I have seen this series called space-opera or space fantasy. I don’t really know how to define the first, and I fear the second is often used to belittle science fiction that isn’t written by and for physics majors. To me, Machineries of Empire reads very much as science fiction, some of the most novel and exciting science fiction I have read in years. These are books about war and intrigue in a complex, rigidly organized society whose aristocrats have strange, psychic/magical powers. They spend a huge portion of their prose on exposition, description, and backstory. It is tense, engaging, beautiful, and difficult to put down. Here are some of my thoughts on the really important elements of that apparent contradiction, which I am hurriedly stuffing into this bag for my own use.
Big ideas really can be fascinating. Idea fiction is hard, like super hard, and I am particularly hard ground for many flavors of that particular seed. I did philosophy in college, and I bounce off a lot of work grounded in philosophical ideas from my own preference for rigor. Machineries of Empire is all about big ideas, about the nature of trust, of government, about the purpose of civilization on a galactic scale, and it is fascinating. The characters care so deeply about these questions that we as readers must as well. Lee’s characters care so deeply about these questions, about the potential for individuals to change and influence their fate in the great system, about the religious/political constitution of the empire and what it means. Machineries of Empire was able to make me care about big ideas that I did not come into the story looking for in way I am still barely beginning to understand as a matter of technique.
You can world-build forever if your world is cool enough. Lee spends a lot of time just teaching the reader about the world of the Hexarchate and its neighbors, how the government, and the religion, and the technology work, how it all came to be and how it evolved over centuries. Those long dives into history and science/magic mechanics and technology are some of the best parts, because the history and technology and magic/religion/government are incredibly cool, surprising, exciting ideas. These books have exotic (as in exotic physics) technologies that only function in those parts of space where everyone on the relevant space stations and planets follows/believes in/conforms to the appropriate calendar, and a vast government/religion whose raison d’être is enforcing that conformity. There are soldiers who voluntarily take on a compulsion to obey superior officers so strong refusal is fatal. The world is so rich and interesting that I never resented a long dive into it, away from the theoretically more proximate action of the main plot.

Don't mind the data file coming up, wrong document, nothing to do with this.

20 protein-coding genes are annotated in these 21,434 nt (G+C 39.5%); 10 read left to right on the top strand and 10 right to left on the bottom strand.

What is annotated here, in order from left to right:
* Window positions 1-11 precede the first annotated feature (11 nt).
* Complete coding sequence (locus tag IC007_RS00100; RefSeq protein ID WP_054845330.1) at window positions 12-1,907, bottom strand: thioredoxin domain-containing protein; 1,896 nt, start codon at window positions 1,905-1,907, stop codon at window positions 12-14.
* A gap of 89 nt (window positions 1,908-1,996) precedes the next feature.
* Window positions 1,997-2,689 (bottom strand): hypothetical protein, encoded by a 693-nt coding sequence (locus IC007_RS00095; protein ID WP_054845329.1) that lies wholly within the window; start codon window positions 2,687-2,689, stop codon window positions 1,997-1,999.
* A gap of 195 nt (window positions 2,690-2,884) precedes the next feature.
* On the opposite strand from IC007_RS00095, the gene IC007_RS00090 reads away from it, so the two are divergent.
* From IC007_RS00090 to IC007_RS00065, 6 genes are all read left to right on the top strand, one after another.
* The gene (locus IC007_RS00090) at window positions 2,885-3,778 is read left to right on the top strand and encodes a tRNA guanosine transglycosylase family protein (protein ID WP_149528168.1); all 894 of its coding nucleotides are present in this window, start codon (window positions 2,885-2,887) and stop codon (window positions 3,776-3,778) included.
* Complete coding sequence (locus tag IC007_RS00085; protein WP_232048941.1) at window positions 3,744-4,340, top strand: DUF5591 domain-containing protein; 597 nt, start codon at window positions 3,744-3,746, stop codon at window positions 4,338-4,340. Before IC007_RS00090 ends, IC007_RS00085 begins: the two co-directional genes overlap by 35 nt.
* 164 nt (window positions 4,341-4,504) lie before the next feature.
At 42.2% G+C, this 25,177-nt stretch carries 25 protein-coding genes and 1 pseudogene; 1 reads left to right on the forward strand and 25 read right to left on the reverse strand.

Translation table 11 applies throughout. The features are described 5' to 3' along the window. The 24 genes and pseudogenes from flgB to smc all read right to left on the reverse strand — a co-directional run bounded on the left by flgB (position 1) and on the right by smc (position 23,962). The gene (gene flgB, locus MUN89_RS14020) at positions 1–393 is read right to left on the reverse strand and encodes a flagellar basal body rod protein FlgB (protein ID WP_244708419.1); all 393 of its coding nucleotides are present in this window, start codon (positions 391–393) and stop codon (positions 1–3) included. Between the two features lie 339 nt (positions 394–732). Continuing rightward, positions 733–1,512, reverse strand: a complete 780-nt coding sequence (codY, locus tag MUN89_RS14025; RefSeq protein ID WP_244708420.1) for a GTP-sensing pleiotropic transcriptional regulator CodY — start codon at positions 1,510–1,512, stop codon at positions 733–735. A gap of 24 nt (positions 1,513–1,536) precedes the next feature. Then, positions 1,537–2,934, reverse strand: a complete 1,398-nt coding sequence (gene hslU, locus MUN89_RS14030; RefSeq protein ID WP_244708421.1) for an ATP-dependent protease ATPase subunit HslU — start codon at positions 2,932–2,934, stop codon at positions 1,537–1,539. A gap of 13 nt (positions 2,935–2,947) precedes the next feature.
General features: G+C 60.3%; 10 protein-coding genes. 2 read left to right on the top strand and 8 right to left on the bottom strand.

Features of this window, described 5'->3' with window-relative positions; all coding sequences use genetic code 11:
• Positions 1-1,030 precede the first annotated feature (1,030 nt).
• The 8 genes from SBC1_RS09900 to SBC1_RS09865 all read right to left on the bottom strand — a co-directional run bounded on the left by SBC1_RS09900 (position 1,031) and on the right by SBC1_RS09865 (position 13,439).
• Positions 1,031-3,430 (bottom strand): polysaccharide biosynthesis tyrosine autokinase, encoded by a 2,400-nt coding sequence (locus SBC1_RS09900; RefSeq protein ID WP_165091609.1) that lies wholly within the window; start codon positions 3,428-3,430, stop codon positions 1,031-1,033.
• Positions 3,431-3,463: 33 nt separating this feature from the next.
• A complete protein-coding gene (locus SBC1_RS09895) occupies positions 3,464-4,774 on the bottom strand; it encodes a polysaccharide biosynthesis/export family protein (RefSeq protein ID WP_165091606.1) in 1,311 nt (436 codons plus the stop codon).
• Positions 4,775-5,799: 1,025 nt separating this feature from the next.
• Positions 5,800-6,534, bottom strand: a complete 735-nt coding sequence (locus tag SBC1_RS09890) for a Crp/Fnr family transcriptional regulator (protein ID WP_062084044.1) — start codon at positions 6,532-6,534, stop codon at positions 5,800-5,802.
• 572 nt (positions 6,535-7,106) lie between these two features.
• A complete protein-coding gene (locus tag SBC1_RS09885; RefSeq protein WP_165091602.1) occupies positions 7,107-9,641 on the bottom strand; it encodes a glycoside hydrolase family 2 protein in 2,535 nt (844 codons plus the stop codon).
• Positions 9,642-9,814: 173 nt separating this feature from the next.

Awesome names do work. A huge part of the world building and delicious immersion of Machineries of Empire is done with names, evocative, strange names that are either never explained or only explained much later. When I read “ninefox crowned with eyes,” or “Kniferose” or “The Fortress of Spinshot Coins,” or hear of the terrible “threshold winnower,” I am immediately placed in a fascinating, alien world. Names do so much for the world of Machineries of Empire. They put you immediately in the flood of a new world and invite you to swim after brilliant, unknown fish. (more on my love of deep-end first world-building in a forthcoming blog on China Mieville; more on my love of complicated names in literally everything I manage to publish.) Lee claims not to be a visual writer, but the names do more work than most descriptions, and give readers (at least me) an endless succession of vivid images, or the sensation of having an image even if it is hazy, which is just as good.
Caring about individuals when dealing with conflict on a galactic scale is revolutionary and difficult. A society that encompasses hundreds of planets, that is united by faster than light travel and the strange contortions of a religious/calendrical system that enables that travel, necessarily contains a vast amount of human suffering, of people overlooked and neglected, or ground in the uncaring wheels of a vast bureaucracy. The Hexarchate of Lee’s novels contains quite a bit more, since the calendar that permits the technology that maintains the empire to function requires regular public torture and execution of heretics. In such a large, cruel world, it is revolutionary to have power and to care about the powerless as individuals. Lee’s heroes do that, and it makes them special beyond the power of brilliance or strength to do so. To have a novel of vast conflict and intrigue and make its heart one of care is powerful, and it reinforces the importance of care for the constitution of government and the personalities of those few who can move the levers of power. It is always worth remembering the power of care, especially when the size of the world and its troubles seems to dwarf our individual complaints.
Machineries of Empire encompasses the already released Ninefox Gambit and Raven Stratagem, with the forthcoming Revenant Gun.